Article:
On the more subjective issue of whather O'Fallon and Penrose should be considered "crime-ridden"? Not by any reasonable measure. Considering crimes per 1,000 residents, Penrose is 30th of 79 – lower than many central and north side neighborhoods and five south side neighborhoods. O'Fallon, at 55th, has fewer crimes per 1,000 residents than The Hill and Tower Grove South.

Adding the measure of neighborhood population improves our understanding of crime statistics. But what about the type of crimes and our perception of safety? The FBI uniform crime report includes both crimes against people and crimes against property. In many neighborhoods, the high number of larceny-thefts skew the crime index and the number of crimes per 1,000 residents. The prevalence of particular types of crimes shape perceptions of safety. Next we'll look at how the 79 City of St. Louis neighborhoods compare when looking at crimes against people and crimes against property.

A follow-up post expands on the issues here. See: Understanding St. Louis: Total Crime Index, Violent Crimes and Property Crimes in City Neighborhoods

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  • Scott Ogilvie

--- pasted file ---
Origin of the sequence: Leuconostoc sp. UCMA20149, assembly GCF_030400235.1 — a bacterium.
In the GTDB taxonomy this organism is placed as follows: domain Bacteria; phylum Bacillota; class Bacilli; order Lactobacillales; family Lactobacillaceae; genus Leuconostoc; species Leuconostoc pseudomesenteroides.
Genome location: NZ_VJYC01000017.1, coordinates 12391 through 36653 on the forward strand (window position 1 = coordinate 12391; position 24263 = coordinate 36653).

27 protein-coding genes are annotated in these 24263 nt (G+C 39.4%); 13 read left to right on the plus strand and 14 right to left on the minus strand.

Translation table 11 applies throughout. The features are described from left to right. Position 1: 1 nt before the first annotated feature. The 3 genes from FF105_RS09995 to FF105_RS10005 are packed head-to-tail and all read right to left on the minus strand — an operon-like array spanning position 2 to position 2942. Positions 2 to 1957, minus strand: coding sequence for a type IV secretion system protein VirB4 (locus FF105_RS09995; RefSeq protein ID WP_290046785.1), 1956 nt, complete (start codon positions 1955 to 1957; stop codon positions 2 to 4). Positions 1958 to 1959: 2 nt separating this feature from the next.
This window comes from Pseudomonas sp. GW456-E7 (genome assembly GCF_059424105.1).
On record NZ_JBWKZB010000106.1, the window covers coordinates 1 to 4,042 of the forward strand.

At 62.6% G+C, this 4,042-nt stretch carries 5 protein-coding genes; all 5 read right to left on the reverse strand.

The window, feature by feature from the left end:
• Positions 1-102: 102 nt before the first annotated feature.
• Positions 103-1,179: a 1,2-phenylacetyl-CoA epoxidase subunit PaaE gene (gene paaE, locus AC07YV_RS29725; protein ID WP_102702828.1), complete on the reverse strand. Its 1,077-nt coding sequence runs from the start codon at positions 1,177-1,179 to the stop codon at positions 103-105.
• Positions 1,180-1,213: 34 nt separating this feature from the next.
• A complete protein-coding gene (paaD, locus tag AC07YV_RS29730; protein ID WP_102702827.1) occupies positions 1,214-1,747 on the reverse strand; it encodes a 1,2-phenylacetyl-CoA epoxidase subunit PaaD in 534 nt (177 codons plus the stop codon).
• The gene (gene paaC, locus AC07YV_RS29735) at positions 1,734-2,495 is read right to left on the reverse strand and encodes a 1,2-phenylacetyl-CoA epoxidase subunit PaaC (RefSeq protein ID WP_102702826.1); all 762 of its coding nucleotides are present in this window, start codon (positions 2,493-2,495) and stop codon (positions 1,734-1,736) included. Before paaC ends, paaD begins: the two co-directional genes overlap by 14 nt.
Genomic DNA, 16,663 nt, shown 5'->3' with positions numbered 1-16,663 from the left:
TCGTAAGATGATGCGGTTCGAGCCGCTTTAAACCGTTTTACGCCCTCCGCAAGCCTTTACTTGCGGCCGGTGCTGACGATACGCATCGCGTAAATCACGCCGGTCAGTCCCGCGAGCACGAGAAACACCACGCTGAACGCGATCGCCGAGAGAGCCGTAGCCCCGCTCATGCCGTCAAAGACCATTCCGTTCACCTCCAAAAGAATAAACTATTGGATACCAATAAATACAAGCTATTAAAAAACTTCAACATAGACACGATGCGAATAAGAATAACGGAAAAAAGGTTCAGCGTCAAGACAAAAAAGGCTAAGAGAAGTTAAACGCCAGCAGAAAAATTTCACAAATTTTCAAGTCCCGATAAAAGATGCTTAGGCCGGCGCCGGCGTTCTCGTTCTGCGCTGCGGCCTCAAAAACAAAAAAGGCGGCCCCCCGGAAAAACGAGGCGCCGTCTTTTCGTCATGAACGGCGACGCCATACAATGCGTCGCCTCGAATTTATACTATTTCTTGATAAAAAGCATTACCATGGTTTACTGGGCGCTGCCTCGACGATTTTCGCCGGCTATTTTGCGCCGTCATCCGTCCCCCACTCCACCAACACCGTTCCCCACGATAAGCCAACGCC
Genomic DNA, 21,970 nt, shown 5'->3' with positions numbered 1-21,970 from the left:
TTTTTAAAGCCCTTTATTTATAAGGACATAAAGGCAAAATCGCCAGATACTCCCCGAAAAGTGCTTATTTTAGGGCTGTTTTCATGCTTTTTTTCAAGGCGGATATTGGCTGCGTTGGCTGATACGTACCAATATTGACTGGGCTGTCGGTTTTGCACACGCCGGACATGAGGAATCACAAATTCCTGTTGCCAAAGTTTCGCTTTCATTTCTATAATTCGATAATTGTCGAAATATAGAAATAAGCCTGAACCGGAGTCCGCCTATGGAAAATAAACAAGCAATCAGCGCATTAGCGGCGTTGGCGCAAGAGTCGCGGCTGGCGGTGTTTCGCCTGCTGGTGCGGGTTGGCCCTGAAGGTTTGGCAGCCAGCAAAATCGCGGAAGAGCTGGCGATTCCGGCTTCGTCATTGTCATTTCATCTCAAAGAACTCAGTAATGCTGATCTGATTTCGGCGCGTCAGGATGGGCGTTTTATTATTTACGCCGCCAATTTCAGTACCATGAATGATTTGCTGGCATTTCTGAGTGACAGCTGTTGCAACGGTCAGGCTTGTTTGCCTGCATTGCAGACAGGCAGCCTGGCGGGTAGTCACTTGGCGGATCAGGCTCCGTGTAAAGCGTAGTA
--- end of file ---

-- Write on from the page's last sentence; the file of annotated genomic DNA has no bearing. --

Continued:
The problem for Downtown, or any area that has a lot more employment than residents, is that crime will always look higher on a per-capita basis than it really is. The other problem is that 79 neighborhoods is probably a data set that’s a little too fine. A neighborhood like Ellendale gets skewed way up the ladder simply because people shoplift from K-Mart, and so on. A really interesting stat, which we don’t have available, is how likely a resident of a neighborhood is to be a victim of a crime.

    • Alex Ihnen

      Good points. What we would really want to know for each crime is where the victim resides. It may be that downtown residents are very unlikely to be victims of crime – we don’t know. It would also be good to know the number of non-resident workers and visitors. This could be measured in “resident hours”, or some measure that could approximate how many people are present in a neighborhood such as downtown at any given time.

  • Paul Hohmann